The Meridians and the energy or “qi” or “chi” that flows through them are the cornerstone of Chinese medicine and it is believed that as long as the energy flows smoothly through the body, the person remains healthy. If there are any obstructions in this flow and the harmony in the person’s mind, spirit and body is broken, the person is likely to develop some ailment.
Network of Meridians
The meridians are like an intricate, though invisible network of channels that run through a person’s body connecting every single point from cells, organs, tendons, bones, skin and in short every atom of the body. Similar to the circulatory system, these channels or pathways link the upper part of the body to the lower and the outer sections to the inner. Aside from the connecting the physical and visible parts of the body, the channels also conduct a person’s emotions, thoughts and feelings through the body. Not only conscious feelings but subconscious ideas are also communicated to the body through this network
There are twelve meridians running vertically on each side of the body and these meridians correspond to twelve other meridians on the opposite side of the body. Each meridian links a particular organ of the body to the other organs and in essence, they help convey messages between them for the proper functioning of the person’s physiology. Though, it must be remembered that the organs as identified by Western medicine are different from those in Chinese medicine. Each meridian is closely linked to the other and is also dependent on the others. For instance, if the body temperature is too high or too low, messages are passed around to release sweat for cooling or raise the metabolism to create heat. The emotions the person feels are also passed to the body and reactions occur such as a rapid heartbeat, sweaty palms, dizziness and so on.
Yin and Yang
Chinese medicine also believes that every meridian is a Yin and Yang pair; and the organs in a person’s body are identified as being either Yin or Yang. For example, the lungs, pericardium and heart are Yin channels while the large intestine, San Jiao and small intestine are corresponding Yang channels. In this way, all the organs are assigned as Yin and Yang. These channels also run through the arms and legs of the body and effectively conduct the chi or life force through them.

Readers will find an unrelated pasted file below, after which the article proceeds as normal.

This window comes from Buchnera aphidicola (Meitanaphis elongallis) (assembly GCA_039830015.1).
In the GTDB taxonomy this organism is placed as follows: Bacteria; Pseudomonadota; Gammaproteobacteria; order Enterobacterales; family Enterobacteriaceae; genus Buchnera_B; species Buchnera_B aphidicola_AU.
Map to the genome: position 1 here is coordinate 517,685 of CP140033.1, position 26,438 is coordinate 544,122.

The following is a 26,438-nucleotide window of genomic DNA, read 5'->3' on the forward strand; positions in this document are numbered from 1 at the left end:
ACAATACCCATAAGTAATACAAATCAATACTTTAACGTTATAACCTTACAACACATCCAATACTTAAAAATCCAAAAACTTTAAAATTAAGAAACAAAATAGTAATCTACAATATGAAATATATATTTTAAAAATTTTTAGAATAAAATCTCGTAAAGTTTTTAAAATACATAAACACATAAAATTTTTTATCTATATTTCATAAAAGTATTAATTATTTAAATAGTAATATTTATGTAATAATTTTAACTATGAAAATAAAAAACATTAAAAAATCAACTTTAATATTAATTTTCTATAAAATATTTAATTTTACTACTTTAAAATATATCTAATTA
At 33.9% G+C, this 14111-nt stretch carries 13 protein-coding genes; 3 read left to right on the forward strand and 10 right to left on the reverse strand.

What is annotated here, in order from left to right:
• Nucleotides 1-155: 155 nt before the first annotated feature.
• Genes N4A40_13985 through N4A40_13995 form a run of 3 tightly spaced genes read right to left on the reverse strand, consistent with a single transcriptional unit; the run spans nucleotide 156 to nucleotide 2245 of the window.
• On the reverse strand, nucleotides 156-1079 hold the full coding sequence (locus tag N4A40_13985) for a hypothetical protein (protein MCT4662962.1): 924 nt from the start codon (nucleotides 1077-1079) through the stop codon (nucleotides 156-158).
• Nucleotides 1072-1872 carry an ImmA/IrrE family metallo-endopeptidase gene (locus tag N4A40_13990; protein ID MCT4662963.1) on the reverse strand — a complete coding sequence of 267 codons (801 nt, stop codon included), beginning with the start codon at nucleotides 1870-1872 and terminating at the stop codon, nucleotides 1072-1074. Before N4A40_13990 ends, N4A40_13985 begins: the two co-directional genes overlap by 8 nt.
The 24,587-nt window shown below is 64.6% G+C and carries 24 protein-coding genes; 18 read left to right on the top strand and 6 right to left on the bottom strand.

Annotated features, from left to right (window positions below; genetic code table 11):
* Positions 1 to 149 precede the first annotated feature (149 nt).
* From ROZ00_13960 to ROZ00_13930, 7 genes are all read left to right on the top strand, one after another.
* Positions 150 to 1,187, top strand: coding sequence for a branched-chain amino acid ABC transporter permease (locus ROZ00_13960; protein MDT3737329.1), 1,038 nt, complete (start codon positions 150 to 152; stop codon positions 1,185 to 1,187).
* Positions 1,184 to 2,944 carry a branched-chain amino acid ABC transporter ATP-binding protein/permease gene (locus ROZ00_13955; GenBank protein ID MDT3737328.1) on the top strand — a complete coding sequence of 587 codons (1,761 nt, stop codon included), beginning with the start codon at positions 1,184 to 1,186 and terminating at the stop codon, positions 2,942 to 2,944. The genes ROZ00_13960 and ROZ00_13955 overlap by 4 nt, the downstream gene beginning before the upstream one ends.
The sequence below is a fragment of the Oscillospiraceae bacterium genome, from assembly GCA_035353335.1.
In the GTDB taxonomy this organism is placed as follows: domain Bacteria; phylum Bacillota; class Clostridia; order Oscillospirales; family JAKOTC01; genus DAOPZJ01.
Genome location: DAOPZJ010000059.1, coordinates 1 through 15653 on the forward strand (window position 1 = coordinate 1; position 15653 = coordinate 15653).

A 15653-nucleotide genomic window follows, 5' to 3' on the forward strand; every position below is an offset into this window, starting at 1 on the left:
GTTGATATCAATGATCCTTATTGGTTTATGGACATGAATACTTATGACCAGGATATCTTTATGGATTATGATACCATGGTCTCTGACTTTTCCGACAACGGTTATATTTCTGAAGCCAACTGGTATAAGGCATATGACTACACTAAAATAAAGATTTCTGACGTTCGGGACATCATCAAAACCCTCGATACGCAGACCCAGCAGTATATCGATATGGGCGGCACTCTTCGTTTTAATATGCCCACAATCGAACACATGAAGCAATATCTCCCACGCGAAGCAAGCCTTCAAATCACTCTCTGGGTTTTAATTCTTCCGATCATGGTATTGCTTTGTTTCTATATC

Aside from the twelve basic meridians, the body also has Extraordinary Meridians that create more detailed connections. They act as vessels to store the “qi” and blood and they also help to circulate the “wei qi” or defense energy through the torso of the body helping to resist ailments. They are also known to transmit the “jing” or essence that is connected to the kidneys.
Healers and Chinese medicine practitioners must understand the meridians and their functions in a person’s body just as Western medicine teaches doctors the anatomy and physiology of the body. Having studied how these channels work, healers can perform therapies like acupuncture, cupping, gua sha, acupressure, moxibustion, massages and many more. They can learn which meridians to target and stimulate and in this way, restore harmony in the body and heal the patient.
1. http://www.tcmworld. org/what-is-tcm/the-meridian-connection/#sthash.dZOmUyWb.dpuf
2. http://www.acos.o rg/articles/the-chinese-medicine-meridian-system/